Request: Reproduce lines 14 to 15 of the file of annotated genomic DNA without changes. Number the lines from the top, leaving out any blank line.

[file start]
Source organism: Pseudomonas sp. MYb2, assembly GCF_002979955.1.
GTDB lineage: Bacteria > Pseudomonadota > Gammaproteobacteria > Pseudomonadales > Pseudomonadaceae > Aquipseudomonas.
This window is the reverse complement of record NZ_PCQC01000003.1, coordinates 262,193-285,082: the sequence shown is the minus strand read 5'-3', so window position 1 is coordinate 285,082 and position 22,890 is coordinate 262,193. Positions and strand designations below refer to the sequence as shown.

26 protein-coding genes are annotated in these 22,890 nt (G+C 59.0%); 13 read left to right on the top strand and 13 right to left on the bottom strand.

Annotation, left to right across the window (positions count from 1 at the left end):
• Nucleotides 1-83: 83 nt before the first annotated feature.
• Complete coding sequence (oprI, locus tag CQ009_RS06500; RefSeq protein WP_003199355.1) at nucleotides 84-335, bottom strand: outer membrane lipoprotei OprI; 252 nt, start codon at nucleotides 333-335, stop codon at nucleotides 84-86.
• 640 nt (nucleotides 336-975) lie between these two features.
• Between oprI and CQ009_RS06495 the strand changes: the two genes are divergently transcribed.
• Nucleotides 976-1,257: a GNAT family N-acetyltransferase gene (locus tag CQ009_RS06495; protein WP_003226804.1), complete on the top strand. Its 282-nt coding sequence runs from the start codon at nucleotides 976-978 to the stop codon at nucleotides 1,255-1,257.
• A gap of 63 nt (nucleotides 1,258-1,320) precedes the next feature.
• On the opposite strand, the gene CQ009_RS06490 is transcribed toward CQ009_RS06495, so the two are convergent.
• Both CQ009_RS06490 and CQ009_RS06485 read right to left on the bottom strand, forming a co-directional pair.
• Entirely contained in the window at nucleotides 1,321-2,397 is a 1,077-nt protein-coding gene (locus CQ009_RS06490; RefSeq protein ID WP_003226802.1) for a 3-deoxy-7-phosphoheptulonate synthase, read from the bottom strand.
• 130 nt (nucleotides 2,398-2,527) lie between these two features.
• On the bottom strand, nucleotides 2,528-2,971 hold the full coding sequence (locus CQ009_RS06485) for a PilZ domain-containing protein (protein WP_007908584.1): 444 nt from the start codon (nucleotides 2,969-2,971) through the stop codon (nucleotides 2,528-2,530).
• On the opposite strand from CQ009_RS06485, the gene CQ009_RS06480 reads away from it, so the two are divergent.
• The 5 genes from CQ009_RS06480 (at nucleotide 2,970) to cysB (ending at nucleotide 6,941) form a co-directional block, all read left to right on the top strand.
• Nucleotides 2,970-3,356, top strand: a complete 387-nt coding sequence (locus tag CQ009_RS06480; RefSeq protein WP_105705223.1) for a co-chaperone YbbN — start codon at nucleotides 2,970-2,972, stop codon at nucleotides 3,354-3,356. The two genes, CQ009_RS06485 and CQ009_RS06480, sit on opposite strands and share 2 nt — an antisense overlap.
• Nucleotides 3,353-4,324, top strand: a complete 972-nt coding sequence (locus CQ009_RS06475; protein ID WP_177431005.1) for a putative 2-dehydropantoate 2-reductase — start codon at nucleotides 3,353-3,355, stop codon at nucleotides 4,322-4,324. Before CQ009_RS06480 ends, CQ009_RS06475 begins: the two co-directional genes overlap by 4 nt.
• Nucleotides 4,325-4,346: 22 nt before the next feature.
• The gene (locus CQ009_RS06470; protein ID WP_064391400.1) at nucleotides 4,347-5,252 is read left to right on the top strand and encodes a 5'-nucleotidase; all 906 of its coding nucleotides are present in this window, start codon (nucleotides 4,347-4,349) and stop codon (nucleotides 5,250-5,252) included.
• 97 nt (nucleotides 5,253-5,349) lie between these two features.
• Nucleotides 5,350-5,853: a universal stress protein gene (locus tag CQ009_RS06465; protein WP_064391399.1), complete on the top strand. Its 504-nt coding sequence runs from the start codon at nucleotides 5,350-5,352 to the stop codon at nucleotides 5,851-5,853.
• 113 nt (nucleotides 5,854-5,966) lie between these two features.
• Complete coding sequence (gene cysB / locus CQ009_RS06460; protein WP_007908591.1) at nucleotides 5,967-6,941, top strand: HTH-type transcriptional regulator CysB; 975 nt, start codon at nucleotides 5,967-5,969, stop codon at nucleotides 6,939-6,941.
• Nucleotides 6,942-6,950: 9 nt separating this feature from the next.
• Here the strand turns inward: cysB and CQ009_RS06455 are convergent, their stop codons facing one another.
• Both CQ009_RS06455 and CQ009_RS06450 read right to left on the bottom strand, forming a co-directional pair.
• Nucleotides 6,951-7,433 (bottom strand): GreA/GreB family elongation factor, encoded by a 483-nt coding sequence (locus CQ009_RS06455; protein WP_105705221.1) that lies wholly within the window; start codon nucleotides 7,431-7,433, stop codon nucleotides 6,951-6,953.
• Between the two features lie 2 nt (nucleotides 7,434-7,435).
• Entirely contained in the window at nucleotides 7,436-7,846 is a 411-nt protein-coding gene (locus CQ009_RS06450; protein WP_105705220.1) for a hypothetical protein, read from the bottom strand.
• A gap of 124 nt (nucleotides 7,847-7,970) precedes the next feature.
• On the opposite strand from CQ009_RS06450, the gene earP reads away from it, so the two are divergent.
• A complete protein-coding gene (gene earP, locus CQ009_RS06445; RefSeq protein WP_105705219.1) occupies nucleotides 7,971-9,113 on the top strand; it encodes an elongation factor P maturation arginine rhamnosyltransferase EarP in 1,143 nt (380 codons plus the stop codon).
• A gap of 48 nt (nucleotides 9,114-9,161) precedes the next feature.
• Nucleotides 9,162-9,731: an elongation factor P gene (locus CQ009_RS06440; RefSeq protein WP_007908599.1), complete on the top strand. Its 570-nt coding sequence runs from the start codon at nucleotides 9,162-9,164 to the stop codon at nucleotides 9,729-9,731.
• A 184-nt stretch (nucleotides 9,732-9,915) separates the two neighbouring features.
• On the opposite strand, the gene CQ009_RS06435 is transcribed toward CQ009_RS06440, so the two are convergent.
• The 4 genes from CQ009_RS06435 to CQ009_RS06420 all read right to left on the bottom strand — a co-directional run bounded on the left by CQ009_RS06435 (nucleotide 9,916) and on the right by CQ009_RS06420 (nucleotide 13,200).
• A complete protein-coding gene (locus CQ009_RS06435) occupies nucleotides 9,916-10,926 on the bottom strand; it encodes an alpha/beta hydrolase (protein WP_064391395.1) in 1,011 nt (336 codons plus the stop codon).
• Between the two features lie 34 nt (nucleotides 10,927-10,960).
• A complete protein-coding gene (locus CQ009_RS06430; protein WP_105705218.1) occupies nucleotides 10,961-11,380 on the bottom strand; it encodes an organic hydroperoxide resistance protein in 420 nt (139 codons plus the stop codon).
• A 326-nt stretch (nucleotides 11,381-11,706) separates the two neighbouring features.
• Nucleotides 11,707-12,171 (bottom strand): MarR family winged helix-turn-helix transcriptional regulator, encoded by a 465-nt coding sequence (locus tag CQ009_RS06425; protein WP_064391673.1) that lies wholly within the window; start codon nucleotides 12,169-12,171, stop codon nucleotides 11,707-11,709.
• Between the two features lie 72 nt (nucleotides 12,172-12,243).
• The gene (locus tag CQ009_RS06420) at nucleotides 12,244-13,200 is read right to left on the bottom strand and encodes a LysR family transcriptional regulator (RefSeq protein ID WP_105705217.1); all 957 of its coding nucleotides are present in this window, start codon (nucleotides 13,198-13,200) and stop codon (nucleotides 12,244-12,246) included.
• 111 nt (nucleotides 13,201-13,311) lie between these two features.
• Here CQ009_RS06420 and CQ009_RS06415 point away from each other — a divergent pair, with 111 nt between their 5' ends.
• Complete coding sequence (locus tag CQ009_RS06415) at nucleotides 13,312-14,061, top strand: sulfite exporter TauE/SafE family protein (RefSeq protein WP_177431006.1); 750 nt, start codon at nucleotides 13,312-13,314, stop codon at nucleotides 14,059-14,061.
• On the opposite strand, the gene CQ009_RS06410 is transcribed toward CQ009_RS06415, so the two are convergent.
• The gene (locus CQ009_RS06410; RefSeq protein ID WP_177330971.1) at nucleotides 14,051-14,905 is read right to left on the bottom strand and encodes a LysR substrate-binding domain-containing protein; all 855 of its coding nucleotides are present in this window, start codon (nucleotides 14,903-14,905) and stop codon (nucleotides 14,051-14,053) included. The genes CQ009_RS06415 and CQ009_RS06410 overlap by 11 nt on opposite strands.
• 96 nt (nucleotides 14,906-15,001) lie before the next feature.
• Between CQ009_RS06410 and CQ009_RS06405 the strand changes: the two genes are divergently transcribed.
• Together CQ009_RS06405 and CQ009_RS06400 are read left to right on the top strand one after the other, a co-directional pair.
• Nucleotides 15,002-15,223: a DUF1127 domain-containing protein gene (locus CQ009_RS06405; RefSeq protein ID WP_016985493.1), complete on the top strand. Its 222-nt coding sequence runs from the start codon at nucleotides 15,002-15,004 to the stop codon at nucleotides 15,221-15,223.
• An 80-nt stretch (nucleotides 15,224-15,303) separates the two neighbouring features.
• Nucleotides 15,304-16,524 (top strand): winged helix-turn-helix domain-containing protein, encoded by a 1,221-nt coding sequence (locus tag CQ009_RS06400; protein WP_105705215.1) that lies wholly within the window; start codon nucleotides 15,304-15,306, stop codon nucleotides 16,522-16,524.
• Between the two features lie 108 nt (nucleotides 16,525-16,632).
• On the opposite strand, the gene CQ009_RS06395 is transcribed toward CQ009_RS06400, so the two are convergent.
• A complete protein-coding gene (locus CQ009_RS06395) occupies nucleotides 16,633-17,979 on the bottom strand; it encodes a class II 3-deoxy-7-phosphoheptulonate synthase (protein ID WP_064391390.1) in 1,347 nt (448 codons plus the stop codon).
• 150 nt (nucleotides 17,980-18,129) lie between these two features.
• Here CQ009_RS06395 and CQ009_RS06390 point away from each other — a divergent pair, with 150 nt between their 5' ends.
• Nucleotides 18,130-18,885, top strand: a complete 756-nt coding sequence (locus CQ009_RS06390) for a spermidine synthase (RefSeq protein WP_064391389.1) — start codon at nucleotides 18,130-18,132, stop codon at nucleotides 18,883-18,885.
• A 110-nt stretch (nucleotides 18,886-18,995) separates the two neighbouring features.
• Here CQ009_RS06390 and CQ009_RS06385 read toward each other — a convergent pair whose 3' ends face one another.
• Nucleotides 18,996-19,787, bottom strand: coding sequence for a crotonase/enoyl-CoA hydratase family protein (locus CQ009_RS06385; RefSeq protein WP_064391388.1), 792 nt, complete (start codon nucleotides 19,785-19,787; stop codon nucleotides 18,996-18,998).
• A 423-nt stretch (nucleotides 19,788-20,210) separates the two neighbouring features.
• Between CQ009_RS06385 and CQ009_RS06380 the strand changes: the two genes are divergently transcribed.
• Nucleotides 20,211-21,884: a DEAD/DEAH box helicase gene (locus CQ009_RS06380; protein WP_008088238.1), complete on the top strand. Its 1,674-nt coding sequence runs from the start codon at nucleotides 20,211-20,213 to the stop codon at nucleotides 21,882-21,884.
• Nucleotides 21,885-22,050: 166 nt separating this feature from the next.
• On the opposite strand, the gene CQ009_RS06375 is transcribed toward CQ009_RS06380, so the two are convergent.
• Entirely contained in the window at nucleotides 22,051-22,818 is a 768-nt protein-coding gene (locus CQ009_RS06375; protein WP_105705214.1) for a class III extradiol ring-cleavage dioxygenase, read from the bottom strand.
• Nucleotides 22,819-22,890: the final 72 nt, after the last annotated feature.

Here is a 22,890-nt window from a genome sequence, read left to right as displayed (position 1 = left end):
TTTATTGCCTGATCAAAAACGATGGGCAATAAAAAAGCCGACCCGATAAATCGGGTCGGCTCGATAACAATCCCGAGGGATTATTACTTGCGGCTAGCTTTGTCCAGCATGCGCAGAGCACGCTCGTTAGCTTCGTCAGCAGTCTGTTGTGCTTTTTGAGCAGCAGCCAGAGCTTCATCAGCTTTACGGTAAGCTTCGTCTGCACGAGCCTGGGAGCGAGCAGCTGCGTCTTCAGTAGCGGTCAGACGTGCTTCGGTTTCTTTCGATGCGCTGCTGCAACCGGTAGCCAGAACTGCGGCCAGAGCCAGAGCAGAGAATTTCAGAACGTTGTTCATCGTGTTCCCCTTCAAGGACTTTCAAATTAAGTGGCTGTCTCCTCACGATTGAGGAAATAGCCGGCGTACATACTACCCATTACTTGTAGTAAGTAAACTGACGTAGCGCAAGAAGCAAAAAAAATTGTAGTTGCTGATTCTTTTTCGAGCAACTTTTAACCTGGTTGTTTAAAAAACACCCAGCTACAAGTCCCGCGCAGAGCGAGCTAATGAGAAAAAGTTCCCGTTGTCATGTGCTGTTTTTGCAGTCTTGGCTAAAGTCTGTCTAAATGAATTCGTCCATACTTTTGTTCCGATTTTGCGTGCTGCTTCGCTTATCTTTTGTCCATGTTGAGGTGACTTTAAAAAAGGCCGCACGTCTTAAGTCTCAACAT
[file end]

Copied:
• Entirely contained in the window at nucleotides 1,321-2,397 is a 1,077-nt protein-coding gene (locus CQ009_RS06490; RefSeq protein ID WP_003226802.1) for a 3-deoxy-7-phosphoheptulonate synthase, read from the bottom strand.
• 130 nt (nucleotides 2,398-2,527) lie between these two features.